By The Editorial Board
Feb 12, 2014
It seems logical: College graduates have lower unemployment and earn more than less educated workers, so, the thinking goes, the fix for today’s anemic growth in jobs and wages is to make sure that more people earn college degrees. But that’s a common misperception, deflecting attention from the serious work that has to be done to create jobs and improve incomes.
A college education remains a path to more stable, higher-paying employment. The recent jobless rate for college graduates ages 25 and older was 3.2 percent, and their median pay at full-time, full-year jobs was $75,300 for men and $53,700 for women. That is a far lower rate of joblessness and a far higher pay level than for high school graduates and people without high school diplomas.
But that doesn’t mean that enough good jobs are, or will be, available for college graduates. Though joblessness for college graduates ages 25 and older looks tame, the jobless rate for those under 25 averaged 8.2 percent in 2013, compared with 8 percent in 2012 and 5.4 in 2007, before the Great Recession hit in full force.
Recent graduates also face rising underemployment, meaning that they work in jobs that typically do not require bachelor’s degrees. According to new research from the Federal Reserve Bank of New York, the rise in underemployment for graduates ages 22 to 27 never fully retreated after the recessions of 2001 and 2007-9; in 2012, it was a dismal 44 percent for that age group, compared with a steady underemployment rate of 33 percent for college graduates as a whole over the past two decades.
Pay, meanwhile, has stagnated for college-educated workers over the past 12 years. That’s better than declining, as has been the case for less-educated workers. But it also shows that a college education, in and of itself, does not create good jobs at good pay. For that, a thriving economy is essential — including consistent pro-employment policies and investments by business and government.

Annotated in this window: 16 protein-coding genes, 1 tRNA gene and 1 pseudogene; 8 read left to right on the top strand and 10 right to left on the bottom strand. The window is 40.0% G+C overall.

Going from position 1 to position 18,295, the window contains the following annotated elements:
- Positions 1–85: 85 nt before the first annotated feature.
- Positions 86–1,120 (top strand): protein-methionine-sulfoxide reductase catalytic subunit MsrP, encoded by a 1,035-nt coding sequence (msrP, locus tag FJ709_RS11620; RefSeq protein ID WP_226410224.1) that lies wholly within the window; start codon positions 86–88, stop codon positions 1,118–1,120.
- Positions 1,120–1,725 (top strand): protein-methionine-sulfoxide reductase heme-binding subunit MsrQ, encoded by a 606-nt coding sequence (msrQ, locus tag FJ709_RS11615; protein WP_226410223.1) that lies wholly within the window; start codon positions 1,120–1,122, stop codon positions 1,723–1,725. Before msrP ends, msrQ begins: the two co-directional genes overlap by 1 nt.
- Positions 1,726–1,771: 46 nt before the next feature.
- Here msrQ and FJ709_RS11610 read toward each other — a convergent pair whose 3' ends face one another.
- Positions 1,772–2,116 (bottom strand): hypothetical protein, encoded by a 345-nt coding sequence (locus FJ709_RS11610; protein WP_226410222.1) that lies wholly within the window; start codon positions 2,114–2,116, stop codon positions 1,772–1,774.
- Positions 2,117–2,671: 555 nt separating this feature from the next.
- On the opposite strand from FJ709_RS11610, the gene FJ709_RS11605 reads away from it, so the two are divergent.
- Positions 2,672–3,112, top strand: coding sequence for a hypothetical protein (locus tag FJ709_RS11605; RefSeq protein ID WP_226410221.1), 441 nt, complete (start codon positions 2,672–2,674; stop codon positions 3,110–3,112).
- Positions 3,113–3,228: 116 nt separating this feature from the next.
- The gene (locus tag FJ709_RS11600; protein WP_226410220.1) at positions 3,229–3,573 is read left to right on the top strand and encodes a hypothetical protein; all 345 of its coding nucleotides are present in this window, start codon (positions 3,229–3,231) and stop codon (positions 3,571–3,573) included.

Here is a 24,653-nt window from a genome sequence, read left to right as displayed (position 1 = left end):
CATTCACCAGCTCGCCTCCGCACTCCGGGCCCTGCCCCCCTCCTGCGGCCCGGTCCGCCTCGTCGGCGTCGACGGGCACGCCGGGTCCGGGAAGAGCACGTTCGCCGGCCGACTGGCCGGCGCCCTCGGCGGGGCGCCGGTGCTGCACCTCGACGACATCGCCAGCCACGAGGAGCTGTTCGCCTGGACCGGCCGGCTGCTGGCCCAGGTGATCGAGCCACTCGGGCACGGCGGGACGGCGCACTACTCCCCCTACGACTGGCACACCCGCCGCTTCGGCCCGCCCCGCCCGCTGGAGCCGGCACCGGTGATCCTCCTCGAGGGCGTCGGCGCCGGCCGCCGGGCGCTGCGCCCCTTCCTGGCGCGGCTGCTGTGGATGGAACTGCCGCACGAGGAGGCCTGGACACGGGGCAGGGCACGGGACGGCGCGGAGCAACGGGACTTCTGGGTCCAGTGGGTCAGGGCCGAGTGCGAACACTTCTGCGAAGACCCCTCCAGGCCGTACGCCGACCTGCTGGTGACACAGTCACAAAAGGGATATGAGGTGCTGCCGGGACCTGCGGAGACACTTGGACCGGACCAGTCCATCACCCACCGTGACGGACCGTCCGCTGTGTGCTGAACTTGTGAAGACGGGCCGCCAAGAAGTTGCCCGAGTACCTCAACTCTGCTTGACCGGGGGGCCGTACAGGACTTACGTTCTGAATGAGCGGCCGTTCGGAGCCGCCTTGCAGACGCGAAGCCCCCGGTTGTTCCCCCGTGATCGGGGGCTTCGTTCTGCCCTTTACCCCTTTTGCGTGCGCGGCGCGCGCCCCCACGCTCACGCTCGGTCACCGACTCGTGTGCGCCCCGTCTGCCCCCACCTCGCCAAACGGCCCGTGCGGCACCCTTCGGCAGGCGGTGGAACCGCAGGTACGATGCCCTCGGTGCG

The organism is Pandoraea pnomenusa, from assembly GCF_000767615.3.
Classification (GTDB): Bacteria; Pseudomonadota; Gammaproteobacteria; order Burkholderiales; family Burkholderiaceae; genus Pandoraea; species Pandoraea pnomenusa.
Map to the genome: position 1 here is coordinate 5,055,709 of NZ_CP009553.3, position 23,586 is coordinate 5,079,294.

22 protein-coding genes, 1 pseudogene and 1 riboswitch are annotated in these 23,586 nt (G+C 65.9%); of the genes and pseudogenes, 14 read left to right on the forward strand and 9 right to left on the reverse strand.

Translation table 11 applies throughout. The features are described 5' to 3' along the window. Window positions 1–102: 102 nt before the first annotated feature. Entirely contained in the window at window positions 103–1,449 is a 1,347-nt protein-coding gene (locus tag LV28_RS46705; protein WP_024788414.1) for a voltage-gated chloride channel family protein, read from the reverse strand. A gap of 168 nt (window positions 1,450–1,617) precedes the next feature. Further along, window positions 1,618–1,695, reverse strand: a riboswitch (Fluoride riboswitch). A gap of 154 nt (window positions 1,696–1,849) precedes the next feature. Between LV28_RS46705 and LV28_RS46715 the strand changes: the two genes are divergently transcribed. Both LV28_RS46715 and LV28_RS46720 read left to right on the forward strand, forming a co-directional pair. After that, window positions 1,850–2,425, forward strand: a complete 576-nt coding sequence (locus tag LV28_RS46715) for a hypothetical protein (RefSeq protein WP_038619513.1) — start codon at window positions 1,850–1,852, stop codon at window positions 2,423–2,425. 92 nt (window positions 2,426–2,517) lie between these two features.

Right now, the outlook for more good jobs at good pay is not good. According to recent data from the Bureau of Labor Statistics, of the 20 occupations expected to add the most new jobs from 2012 to 2022, only one — general and operations management — requires a bachelor’s degree. It also pays well — the median salary in 2012 was $95,440. Most of the other big-growth occupations offered very low or moderate pay, with the biggest growth areas generally being the worst paying, including home health care, retail sales and food service.
The bureau also ranked the occupations that are expected to grow the fastest from 2012 to 2022. Of the top 20, seven require a bachelor’s degree or higher, including jobs as interpreters, information security analysts and health care professionals; median pay for those jobs in 2012 ranged from $45,430 for interpreters to $90,930 for physician assistants. Of the 13 fast-growing jobs that do not require a degree, most are in health care or building trades, with typical annual pay of about $20,000 to $30,000.
All of which means that a major challenge for policy makers and business leaders is to confront the obvious: that most new jobs are likely to be lower-wage jobs. That requires plans for creating pathways from low-wage work to better-paying jobs, say from home health aide to vocational nurse, as well as strategies to foster the development of higher-paying industries. The situation also demands support for policies and institutions that lift wages, including a robust minimum wage and unions.
On its own, more college won’t change the economy’s low-wage trajectory.